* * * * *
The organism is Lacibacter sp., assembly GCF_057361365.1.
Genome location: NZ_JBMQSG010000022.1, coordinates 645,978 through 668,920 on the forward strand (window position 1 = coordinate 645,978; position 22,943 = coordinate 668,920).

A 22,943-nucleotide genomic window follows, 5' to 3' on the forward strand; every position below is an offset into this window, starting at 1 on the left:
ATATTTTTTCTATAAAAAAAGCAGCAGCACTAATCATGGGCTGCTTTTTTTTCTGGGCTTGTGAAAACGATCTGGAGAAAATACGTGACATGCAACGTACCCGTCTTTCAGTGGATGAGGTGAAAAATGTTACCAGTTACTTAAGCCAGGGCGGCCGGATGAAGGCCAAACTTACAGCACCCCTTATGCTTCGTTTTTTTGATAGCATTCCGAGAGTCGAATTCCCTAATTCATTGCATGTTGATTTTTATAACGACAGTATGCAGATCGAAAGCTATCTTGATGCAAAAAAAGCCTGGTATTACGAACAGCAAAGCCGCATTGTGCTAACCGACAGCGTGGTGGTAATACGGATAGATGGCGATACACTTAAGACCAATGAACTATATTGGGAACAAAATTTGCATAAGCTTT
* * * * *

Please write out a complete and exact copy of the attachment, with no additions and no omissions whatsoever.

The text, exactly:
The organism is Lacibacter sp., assembly GCF_057361365.1.
Genome location: NZ_JBMQSG010000022.1, coordinates 645,978 through 668,920 on the forward strand (window position 1 = coordinate 645,978; position 22,943 = coordinate 668,920).

A 22,943-nucleotide genomic window follows, 5' to 3' on the forward strand; every position below is an offset into this window, starting at 1 on the left:
ATATTTTTTCTATAAAAAAAGCAGCAGCACTAATCATGGGCTGCTTTTTTTTCTGGGCTTGTGAAAACGATCTGGAGAAAATACGTGACATGCAACGTACCCGTCTTTCAGTGGATGAGGTGAAAAATGTTACCAGTTACTTAAGCCAGGGCGGCCGGATGAAGGCCAAACTTACAGCACCCCTTATGCTTCGTTTTTTTGATAGCATTCCGAGAGTCGAATTCCCTAATTCATTGCATGTTGATTTTTATAACGACAGTATGCAGATCGAAAGCTATCTTGATGCAAAAAAAGCCTGGTATTACGAACAGCAAAGCCGCATTGTGCTAACCGACAGCGTGGTGGTAATACGGATAGATGGCGATACACTTAAGACCAATGAACTATATTGGGAACAAAATTTGCATAAGCTTT